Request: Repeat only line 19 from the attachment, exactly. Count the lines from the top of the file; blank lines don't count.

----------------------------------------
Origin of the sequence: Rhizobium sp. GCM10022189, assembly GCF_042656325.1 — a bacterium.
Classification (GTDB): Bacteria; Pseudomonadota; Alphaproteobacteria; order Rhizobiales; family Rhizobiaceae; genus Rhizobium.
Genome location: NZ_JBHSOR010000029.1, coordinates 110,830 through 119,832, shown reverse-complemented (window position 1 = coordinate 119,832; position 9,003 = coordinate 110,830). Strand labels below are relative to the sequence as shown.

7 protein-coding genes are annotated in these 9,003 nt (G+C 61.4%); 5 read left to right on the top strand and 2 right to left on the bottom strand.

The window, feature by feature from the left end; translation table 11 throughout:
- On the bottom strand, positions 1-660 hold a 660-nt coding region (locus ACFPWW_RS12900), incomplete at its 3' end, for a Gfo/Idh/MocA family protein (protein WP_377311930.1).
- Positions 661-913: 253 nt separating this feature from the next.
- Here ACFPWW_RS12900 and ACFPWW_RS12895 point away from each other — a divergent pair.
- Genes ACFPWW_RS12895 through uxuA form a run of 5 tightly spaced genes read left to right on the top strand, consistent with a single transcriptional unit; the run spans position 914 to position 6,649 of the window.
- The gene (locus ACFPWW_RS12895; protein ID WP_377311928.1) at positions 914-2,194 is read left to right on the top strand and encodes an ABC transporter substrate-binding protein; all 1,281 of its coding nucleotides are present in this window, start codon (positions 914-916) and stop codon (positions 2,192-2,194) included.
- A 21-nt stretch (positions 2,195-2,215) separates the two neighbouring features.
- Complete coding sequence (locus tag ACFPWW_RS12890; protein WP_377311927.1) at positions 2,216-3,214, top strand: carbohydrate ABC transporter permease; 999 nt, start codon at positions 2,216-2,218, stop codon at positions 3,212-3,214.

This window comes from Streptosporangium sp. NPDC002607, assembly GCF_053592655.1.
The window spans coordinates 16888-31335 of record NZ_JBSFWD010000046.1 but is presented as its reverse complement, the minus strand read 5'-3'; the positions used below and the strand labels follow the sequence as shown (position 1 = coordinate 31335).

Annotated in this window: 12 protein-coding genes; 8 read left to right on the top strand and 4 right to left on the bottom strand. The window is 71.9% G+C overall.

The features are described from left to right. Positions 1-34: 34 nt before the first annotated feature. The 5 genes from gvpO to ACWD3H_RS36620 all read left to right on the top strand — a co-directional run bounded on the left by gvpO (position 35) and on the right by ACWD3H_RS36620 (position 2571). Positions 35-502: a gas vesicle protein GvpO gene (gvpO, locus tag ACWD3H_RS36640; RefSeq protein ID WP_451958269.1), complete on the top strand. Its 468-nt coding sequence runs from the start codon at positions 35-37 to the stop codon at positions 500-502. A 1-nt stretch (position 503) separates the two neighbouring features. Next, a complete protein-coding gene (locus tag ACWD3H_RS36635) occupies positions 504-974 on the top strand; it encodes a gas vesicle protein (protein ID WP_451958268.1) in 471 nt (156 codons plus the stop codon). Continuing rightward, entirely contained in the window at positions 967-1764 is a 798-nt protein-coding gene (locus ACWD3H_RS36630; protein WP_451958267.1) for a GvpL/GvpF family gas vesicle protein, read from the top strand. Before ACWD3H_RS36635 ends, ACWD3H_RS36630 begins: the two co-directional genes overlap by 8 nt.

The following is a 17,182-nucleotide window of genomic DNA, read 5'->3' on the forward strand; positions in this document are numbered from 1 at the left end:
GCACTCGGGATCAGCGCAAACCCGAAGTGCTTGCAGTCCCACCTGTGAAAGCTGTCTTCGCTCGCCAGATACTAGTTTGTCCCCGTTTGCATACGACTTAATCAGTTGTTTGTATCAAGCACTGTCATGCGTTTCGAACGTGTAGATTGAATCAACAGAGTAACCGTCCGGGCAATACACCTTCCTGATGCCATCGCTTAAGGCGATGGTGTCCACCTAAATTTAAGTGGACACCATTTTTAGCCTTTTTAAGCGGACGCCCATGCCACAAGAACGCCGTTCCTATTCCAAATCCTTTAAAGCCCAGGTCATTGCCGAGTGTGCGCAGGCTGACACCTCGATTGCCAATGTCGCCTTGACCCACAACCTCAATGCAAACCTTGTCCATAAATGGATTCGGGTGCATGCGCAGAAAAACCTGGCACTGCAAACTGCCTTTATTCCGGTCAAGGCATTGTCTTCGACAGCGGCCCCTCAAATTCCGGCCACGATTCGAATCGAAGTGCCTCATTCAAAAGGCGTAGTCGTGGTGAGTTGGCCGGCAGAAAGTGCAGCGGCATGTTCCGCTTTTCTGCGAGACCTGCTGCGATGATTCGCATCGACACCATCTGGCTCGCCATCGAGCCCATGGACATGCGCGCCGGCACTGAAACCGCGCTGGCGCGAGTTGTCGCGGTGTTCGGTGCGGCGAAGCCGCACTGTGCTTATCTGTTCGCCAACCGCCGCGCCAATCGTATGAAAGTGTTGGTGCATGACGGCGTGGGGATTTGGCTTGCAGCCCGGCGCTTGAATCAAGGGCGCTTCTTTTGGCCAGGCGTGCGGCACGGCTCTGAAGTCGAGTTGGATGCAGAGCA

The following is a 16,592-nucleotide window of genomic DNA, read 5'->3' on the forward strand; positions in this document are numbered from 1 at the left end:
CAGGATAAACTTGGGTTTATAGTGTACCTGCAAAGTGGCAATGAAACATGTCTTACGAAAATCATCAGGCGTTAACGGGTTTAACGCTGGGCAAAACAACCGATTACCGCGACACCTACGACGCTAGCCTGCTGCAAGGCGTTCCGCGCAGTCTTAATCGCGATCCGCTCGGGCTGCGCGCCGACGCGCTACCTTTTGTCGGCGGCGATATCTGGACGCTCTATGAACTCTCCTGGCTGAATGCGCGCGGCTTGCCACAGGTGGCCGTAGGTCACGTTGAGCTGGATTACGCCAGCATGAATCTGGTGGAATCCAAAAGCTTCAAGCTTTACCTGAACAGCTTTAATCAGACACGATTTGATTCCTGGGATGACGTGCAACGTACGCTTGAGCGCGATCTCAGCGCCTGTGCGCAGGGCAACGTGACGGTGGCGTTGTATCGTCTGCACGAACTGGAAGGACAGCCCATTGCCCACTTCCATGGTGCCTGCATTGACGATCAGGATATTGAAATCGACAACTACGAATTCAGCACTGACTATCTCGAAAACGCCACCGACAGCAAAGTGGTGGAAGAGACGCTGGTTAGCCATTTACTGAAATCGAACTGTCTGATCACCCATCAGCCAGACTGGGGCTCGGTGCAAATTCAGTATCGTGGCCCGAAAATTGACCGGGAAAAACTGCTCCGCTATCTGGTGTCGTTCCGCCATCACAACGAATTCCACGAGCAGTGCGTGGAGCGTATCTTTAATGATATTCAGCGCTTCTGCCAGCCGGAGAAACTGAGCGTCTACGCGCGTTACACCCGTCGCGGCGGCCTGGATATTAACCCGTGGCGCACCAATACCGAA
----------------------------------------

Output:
The following is a 16,592-nucleotide window of genomic DNA, read 5'->3' on the forward strand; positions in this document are numbered from 1 at the left end: